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Black Farmers Lost $326 Billion Of Land In The 20th Century

A new study reveals the estimate is a conservative one.

A new study reveals how Black farmers systemically had land stolen from them in the 20th century.

According to Reuters, due to discriminatory practices from U.S. Department of Agriculture, loss of farmlands is but one contributor to the racial wealth gap in America. The issues has also marred the relationship between the USDA and minority farmers.

Dr. Dania Francis, professor of economics at the University of Massachusetts-Boston and lead author of the new study, said in a statement, "Wealth and land is one way in this country that you're able to grow opportunity for your family. When huge groups of African Americans were denied that opportunity, it speaks to the intergenerational wealth gap that opened up in part due to this type of land loss.”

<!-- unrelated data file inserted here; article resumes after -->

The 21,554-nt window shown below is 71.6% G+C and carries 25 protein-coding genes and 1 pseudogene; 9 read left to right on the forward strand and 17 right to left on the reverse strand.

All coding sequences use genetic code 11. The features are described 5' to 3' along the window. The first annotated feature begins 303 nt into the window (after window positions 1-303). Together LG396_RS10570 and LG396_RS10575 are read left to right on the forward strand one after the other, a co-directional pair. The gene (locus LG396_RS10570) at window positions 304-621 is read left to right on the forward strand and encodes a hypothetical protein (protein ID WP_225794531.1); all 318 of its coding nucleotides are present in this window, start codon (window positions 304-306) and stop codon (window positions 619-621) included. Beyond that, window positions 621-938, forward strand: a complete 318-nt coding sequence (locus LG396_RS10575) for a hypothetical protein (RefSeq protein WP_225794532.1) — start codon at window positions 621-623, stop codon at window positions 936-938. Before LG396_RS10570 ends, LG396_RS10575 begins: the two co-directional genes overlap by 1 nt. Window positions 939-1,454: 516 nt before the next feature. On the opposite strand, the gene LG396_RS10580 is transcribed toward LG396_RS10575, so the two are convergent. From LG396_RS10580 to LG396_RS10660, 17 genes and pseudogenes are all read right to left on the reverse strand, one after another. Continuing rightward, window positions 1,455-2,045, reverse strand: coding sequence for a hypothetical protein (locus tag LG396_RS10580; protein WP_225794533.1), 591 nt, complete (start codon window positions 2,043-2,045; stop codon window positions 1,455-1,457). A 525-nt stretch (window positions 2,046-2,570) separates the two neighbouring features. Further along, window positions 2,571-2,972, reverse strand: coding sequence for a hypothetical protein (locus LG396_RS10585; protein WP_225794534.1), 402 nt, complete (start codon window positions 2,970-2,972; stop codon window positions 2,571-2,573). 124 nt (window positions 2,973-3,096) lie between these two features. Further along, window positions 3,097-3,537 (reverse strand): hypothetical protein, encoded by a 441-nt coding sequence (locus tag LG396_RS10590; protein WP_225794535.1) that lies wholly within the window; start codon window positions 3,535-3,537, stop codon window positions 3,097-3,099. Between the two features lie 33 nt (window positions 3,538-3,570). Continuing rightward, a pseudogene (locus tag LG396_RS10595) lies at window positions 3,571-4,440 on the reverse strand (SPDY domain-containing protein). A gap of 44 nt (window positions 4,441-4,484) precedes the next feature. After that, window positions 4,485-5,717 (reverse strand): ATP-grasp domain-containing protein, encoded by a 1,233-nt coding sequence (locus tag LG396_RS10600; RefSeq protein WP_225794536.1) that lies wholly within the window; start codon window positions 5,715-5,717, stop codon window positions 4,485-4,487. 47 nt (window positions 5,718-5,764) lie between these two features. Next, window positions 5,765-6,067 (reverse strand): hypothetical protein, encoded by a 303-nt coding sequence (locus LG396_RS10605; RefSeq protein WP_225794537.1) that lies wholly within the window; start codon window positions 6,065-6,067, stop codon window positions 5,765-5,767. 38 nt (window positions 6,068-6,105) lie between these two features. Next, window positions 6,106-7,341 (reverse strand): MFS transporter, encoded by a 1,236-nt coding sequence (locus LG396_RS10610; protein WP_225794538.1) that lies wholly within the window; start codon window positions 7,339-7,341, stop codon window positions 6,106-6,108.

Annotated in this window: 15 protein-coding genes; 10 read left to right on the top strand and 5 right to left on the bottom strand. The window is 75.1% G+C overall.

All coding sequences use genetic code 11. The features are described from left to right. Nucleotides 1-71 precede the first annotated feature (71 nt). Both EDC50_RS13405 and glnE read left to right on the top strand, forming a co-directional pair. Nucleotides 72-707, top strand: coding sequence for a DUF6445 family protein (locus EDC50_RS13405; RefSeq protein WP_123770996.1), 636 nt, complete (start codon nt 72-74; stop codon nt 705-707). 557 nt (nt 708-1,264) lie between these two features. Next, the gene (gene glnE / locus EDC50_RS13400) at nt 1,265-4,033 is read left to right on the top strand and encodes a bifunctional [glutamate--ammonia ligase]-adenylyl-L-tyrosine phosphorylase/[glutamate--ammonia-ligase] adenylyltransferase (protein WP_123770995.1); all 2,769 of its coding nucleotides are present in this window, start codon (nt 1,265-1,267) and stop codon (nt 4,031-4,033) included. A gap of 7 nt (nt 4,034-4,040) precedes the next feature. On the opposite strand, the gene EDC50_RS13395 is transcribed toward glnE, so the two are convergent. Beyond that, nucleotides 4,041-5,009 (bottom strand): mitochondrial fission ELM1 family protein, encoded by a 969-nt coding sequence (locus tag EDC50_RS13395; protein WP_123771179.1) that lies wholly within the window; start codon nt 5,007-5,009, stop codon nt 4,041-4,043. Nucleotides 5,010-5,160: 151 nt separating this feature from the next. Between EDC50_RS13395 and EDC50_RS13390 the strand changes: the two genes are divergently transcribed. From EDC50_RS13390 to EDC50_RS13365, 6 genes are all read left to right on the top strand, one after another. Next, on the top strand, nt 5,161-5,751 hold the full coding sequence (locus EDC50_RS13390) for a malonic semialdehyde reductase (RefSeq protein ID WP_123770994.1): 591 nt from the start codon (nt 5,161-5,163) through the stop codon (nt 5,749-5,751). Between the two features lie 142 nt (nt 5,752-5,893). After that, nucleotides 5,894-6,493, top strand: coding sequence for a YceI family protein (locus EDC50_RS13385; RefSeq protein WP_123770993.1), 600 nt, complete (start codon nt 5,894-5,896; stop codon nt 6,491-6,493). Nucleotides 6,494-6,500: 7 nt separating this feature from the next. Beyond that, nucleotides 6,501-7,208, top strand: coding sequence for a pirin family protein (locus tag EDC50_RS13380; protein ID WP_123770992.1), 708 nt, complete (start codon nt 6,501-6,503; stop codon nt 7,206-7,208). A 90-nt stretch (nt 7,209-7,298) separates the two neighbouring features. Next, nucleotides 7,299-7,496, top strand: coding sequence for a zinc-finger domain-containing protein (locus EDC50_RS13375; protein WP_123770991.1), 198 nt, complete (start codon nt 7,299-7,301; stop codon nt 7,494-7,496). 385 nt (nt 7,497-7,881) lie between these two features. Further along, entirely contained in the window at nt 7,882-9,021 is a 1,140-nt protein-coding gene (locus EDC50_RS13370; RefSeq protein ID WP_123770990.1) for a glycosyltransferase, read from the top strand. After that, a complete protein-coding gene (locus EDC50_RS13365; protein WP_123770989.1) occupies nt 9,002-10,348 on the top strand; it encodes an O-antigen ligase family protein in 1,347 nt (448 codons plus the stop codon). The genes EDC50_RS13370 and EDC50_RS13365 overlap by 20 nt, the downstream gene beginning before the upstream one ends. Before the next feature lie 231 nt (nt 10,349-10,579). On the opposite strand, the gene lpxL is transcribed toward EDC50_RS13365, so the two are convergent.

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Generations of racial discrimination have caused Black farmers to be far more likely to have more debt, less land and less access to credit. Discriminatory USDA lending policies and forced sales of co-owned land called heirs’ property also contributed to the loss, according to the study.

Additionally, using data from the USDA Census of Agriculture, the study calculated the compounded value of declining acreage owned by African Americans between 1920 and 1997 in the 17 states where almost all Black-owned farms were documented.

"This is not just theoretical, but this is empirical," Dr. Darrick Hamilton, economics professor at The New School and another of the study's authors, said. "These are real losses that occurred."

$326 billion is a conservative figure, according to the study’s authors. That’s because it doesn’t account for multiplier effects, like whether Black farmers could have used lost land as collateral to make other investments.

Read more about the study here.

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